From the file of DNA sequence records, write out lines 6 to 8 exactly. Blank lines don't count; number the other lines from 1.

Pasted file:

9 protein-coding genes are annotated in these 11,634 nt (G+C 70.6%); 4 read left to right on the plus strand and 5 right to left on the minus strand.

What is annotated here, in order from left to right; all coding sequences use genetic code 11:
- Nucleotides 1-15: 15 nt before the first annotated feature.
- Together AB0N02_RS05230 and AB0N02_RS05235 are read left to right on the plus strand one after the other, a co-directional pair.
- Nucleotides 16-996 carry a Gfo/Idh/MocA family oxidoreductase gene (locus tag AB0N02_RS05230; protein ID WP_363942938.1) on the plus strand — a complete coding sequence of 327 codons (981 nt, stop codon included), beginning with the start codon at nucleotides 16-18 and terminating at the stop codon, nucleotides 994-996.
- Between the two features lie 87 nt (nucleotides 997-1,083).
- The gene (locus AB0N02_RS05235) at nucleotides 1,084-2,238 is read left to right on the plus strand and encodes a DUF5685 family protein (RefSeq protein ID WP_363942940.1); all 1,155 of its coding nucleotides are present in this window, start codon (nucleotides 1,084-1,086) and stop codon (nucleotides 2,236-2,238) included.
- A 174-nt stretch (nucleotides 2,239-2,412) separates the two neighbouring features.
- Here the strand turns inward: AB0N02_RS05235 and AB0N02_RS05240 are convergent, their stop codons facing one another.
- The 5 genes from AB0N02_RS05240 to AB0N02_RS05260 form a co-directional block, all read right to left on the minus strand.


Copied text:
- Between the two features lie 87 nt (nucleotides 997-1,083).
- The gene (locus AB0N02_RS05235) at nucleotides 1,084-2,238 is read left to right on the plus strand and encodes a DUF5685 family protein (RefSeq protein ID WP_363942940.1); all 1,155 of its coding nucleotides are present in this window, start codon (nucleotides 1,084-1,086) and stop codon (nucleotides 2,236-2,238) included.
- A 174-nt stretch (nucleotides 2,239-2,412) separates the two neighbouring features.